On Cool Cleveland People Mike Jones and spirituality I appreciated the article on Mike Jones here] and his forty days of prayer. I would also like to encourage him in his efforts to follow where God is leading him and spreading Gods message of mercy and grace. The title in the heading, “vYbe Interview with performance artist Mike Jones on contemporary spirituality” is a little misleading by labeling this contemporary spirituality. So much of the western world is mislead that the way to Gods heart and salvation is thru works and deeds (religion and law) which is in direct contrast to the God of mercy and grace that Mike is discussing which is in the teaching of Jesus and the Bible that is thousands of years old. Mercy and grace is understood in the context that there is nothing you can do to make God love you more or less. He loves us for who we are. We are taught as children in the west to believe in only what we can see, tangible acts, and we lose the faith that Mark described.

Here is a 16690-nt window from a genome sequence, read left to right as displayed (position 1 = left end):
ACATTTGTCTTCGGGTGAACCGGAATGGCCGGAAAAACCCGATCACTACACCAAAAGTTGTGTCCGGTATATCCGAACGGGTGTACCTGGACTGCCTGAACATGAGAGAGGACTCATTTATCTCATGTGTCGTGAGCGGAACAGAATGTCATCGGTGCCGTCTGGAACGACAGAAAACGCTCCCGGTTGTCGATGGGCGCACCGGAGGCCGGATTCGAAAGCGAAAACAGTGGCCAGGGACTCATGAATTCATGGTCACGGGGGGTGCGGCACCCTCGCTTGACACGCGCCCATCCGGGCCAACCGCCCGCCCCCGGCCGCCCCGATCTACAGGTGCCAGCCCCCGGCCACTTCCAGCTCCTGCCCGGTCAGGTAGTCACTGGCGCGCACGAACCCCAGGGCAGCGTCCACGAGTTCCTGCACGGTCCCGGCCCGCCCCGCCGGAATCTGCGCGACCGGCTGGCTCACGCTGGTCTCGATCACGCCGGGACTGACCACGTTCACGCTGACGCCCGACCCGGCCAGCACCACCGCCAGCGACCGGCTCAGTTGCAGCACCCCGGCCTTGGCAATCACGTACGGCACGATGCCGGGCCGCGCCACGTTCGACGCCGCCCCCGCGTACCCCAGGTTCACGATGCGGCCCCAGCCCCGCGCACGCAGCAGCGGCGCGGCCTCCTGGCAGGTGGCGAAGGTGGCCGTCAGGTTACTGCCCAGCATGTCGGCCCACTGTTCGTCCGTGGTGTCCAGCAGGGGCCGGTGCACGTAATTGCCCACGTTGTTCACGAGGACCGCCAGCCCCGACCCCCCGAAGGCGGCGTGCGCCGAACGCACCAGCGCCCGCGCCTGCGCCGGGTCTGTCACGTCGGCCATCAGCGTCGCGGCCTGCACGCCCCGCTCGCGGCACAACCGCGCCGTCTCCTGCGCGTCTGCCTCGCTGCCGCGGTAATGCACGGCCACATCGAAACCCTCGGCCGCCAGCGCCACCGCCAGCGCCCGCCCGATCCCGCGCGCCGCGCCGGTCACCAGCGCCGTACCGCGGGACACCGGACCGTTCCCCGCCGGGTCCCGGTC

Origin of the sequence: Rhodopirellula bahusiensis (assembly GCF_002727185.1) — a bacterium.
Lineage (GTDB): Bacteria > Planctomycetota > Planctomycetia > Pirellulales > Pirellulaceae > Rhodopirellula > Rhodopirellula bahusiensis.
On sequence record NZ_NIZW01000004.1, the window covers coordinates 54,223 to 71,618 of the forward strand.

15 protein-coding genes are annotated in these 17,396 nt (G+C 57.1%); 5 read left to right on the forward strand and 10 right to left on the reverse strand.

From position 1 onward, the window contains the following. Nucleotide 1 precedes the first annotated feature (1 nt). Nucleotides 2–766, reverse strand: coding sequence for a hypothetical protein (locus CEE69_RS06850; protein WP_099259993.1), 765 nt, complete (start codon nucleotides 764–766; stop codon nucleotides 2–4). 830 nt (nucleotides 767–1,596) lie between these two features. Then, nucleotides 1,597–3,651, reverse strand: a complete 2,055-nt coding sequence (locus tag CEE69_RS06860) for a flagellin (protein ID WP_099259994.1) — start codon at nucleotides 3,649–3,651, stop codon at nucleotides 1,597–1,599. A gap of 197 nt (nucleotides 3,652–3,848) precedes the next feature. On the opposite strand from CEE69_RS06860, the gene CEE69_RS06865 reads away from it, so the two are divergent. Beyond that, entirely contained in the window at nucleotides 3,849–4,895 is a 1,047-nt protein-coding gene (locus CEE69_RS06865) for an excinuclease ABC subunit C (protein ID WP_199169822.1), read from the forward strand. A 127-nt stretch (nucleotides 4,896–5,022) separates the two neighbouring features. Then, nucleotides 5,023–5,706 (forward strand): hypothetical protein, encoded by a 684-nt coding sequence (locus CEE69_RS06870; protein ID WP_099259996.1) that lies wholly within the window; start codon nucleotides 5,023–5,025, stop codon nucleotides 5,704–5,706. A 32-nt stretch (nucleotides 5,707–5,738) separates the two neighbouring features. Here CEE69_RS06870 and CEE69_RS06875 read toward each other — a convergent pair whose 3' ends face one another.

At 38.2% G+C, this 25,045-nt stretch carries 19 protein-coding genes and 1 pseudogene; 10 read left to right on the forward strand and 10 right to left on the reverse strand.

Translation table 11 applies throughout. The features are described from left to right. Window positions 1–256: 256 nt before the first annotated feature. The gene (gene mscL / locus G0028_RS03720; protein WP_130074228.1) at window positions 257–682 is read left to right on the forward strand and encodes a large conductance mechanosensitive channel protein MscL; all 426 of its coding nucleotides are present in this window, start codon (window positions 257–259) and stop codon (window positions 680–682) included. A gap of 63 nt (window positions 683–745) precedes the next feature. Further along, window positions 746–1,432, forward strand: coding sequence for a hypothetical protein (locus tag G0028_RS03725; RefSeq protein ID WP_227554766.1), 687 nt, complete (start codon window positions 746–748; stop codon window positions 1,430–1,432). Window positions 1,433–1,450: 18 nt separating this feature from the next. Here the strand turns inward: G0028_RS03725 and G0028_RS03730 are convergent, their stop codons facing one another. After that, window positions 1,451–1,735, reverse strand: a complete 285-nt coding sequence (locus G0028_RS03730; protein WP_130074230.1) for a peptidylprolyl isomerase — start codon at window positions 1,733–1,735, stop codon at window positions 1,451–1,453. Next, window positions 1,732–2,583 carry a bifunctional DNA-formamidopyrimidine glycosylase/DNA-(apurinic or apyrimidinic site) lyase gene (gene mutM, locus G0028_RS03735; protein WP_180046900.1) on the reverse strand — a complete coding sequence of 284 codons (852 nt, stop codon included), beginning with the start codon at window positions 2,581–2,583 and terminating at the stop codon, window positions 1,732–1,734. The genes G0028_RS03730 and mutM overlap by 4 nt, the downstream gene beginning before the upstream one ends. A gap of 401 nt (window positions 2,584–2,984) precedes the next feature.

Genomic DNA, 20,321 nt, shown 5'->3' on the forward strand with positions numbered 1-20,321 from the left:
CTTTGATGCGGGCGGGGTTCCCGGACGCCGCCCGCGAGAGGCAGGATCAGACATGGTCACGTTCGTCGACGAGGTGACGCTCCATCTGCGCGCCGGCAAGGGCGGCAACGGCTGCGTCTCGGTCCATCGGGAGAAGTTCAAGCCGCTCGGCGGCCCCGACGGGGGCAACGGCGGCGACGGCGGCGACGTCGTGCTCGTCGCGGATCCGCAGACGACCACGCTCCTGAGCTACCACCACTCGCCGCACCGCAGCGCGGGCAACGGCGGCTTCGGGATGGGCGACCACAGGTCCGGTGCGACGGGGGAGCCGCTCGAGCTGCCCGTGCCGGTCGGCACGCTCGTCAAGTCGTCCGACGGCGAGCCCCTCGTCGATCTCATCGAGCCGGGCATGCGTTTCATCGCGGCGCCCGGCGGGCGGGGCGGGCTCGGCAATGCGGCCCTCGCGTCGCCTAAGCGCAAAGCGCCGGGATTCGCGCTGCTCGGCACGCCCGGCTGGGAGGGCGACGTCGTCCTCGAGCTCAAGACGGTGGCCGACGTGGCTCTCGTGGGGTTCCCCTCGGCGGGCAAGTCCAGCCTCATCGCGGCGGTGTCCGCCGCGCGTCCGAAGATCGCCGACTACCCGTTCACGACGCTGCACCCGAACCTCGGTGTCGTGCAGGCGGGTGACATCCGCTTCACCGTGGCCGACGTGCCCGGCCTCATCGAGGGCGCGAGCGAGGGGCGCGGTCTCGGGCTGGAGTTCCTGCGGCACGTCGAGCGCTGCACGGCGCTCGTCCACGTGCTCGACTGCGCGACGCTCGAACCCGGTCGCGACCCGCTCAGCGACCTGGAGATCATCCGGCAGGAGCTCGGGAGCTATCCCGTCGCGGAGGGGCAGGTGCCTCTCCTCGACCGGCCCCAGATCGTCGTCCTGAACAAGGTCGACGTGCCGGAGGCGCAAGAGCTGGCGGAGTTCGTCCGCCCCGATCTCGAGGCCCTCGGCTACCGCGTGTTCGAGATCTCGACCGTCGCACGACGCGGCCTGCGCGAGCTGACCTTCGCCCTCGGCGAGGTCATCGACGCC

from Cool Cleveland reader David Krebs dkATaodkinc.com

On ballplayers While I agree with Roldo’s stance on Cleveland pro ballplayers not donating enough to [the community], he overlooks the basic problem— the outrageous salaries that they receive in the first place. If professional ballplayers’ salaries decreased to those of real working individuals, the need to give to charities would dwindle. Cleveland would have enough money to house the poor, revitalize its slums, save its staggering school system, and secure tougher police support. As the recent election has reflected, America’s values have swung towards helping the rich, whose one percent of their income trickles down to charity cases, otherwise known as hard-working, deserving Americans.
from Cool Cleveland reader Rosemary Musachio rosemary02ATsbcglobal.net

On Cool Cleveland objectivity Once again I must express my thoughts about you allowing Cool Cleveland to become a partisan and biased web. With Roldo and now you endorsing Kerry and Fingerhut you have lost your objectivity. If we expect to unify our region some media source has to come forward. It is greed and infighting that has caused the decline of our region. Not to late to mend your fences, or just stay with covering the arts community.